France is bordered by several countries including Germany, Spain, Italy, and Switzerland. To the north, you will find the North Sea and the Atlantic Ocean. To the south, you will find the Mediterranean Sea. The main part of France that you see on the map of Europe is called Metropolitan France. France also has several overseas territories. These territories fall under the jurisdiction and governance of France. These territories include:

  • French Guiana located in northern South America
  • Guadeloupe located in the Caribbean islands
  • Martinique located in the Caribbean islands
  • Mayotte located in the southern part of the Indian Ocean
  • Reunion an island located off the coast of southern Africa

Look at the world map and identify the areas where each of these territories is located. How close are they to France? Do you think it is easy for France to govern these territories?


Look at the Köppen climate map below. The Köppen climate classification system is one of the most commonly used systems for identifying climate zones. It is named for the person who invented it, Russian climatologist Wladimir Köppen. What type of climate does France have?

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As you can see, most of France has a temperate oceanic climate, meaning it has mostly cool winters and mild summers with some occasional precipitation. The southernmost part of France has a Mediterranean climate, which means that region has mild winters and hot summers.


By reading about the history of France, you learned that France’s government has changed many times throughout the past few centuries. As of 2017, France is a republic with an executive, a legislative, and a judicial branch. The executive branch has a head of state called the president, who acts as the representative of the country. The executive branch also has a head of government called the prime minister, who oversees Parliament. Parliament is bicameral, meaning it is made of two houses: the Senate and the National Assembly. How does France’s government compare to the United States’ or your government? Write a few sentences comparing and contrasting the two governments on a separate piece of paper.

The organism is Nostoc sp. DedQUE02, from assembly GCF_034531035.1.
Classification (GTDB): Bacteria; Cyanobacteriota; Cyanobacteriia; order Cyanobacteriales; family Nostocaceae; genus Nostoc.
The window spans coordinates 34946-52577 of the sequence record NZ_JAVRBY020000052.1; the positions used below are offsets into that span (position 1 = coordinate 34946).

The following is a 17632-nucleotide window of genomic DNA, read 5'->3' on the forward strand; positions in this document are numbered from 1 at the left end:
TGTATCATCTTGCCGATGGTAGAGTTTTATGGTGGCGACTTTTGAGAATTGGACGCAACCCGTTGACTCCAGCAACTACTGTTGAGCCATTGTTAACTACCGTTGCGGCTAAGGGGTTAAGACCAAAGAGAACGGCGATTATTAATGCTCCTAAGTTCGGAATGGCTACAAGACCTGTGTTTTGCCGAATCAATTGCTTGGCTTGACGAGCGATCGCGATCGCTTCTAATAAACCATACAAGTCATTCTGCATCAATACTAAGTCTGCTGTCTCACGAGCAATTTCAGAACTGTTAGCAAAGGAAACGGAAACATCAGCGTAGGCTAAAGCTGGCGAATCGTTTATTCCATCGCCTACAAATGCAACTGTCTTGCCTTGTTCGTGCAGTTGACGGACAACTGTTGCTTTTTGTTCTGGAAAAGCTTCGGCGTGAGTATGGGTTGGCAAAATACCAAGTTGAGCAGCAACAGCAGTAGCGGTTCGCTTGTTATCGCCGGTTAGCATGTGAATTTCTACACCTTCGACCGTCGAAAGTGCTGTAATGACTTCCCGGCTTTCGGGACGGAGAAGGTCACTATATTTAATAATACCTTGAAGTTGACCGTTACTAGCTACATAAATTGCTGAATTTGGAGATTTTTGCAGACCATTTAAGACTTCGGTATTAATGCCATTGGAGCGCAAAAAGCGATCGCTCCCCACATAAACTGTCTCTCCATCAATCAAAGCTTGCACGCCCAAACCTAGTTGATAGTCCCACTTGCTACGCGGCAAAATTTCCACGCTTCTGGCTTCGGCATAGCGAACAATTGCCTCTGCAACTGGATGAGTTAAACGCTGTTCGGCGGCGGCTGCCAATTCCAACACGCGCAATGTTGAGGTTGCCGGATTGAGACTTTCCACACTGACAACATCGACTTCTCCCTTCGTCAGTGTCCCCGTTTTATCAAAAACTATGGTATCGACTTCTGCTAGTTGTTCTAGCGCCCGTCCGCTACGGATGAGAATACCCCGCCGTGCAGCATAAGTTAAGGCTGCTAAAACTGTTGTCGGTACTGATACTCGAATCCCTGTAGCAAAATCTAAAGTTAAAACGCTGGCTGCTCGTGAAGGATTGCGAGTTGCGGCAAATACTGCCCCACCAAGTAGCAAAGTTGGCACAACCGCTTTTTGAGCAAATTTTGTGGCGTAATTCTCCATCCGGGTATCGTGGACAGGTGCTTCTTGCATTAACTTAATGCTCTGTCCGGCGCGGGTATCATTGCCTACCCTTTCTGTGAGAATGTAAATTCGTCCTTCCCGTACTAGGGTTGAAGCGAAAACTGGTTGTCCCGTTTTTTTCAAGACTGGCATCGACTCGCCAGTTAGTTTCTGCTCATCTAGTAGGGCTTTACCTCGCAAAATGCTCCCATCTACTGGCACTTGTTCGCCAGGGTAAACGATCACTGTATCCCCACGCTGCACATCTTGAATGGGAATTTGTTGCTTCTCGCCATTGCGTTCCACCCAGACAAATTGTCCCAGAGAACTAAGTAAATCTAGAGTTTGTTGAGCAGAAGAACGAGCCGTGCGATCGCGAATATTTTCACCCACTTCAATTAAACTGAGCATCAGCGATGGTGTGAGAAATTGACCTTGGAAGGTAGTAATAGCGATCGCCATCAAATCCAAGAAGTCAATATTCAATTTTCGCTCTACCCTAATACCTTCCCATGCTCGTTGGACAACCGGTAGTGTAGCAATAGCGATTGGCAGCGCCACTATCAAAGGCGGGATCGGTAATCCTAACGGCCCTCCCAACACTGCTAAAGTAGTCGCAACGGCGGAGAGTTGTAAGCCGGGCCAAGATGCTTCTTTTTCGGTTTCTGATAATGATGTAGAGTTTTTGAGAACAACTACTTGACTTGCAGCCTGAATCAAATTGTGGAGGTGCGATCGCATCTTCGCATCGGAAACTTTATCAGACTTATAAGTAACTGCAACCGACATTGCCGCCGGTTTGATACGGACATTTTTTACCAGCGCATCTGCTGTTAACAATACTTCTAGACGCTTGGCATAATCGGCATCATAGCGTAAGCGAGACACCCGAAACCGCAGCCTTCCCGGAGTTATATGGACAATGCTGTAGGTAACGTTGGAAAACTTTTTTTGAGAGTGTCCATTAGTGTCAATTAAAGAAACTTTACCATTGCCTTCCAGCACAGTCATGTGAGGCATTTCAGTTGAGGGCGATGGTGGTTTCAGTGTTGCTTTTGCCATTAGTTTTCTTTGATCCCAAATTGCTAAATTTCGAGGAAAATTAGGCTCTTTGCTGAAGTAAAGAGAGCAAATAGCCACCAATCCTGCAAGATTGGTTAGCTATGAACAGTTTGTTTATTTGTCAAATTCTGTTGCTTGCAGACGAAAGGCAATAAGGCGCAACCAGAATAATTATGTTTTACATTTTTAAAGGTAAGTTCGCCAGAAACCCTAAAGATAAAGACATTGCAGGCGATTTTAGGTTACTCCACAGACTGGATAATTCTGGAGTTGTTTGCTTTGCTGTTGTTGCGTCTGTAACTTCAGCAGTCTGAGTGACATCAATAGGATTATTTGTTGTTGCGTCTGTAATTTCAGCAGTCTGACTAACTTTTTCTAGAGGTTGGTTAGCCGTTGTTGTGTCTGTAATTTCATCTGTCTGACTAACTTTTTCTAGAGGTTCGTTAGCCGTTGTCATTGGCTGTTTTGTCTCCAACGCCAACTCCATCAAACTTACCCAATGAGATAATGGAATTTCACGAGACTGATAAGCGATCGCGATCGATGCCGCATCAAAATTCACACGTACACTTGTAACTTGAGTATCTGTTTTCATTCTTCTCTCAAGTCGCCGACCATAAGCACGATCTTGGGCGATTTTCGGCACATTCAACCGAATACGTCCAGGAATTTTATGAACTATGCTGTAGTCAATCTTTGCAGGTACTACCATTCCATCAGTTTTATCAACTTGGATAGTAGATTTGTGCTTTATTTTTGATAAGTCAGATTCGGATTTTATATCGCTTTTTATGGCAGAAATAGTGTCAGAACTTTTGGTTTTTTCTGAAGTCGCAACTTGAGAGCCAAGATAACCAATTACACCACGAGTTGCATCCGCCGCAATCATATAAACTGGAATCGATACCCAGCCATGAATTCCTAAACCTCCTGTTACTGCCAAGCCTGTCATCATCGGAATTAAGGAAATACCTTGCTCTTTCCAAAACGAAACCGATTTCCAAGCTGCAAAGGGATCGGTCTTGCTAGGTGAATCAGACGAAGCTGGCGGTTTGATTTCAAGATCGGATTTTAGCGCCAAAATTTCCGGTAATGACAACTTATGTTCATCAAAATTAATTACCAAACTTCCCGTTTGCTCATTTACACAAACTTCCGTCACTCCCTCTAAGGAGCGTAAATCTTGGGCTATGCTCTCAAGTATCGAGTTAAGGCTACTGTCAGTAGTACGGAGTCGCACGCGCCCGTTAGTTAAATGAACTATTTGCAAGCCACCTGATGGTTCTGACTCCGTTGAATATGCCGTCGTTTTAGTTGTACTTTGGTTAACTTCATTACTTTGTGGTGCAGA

At one time, the French government owned almost all sectors of the French economy, but in recent years more industries have become privatized, meaning they are owned by citizens. The main industries in France have to do with technology and industry and include machinery, automobiles, aircraft, electronics, and chemicals. Agriculture also plays a huge role in the French economy. Some of France’s leading agricultural products include wine grapes, wheat, and sugar beets.

Significantly, France has a large tourist industry. More than 80 million people travel to France each year to experience its history, culture, and geography. To get an idea of some of the things you can see and do when visiting France, check out the following video. As you watch Top 10 Tourist Attractions in France from, make a list of things you would want to do if you visited France:

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Now that you have learned about France, write the answers to the following questions on a separate piece of paper:

  1. How do you think France has managed to remain one of the most powerful nations in the world despite the political troubles it has had throughout the years?
  2. When watching the video, what types of landscapes did you notice? How does the geography of France change depending on what part of France you travel to?
  3. Would you want to visit France?

When you have finished writing your answers, discuss your responses with a teacher or parent.

Then, move on to the Got It? section to learn more about agriculture and how it impacts the French economy.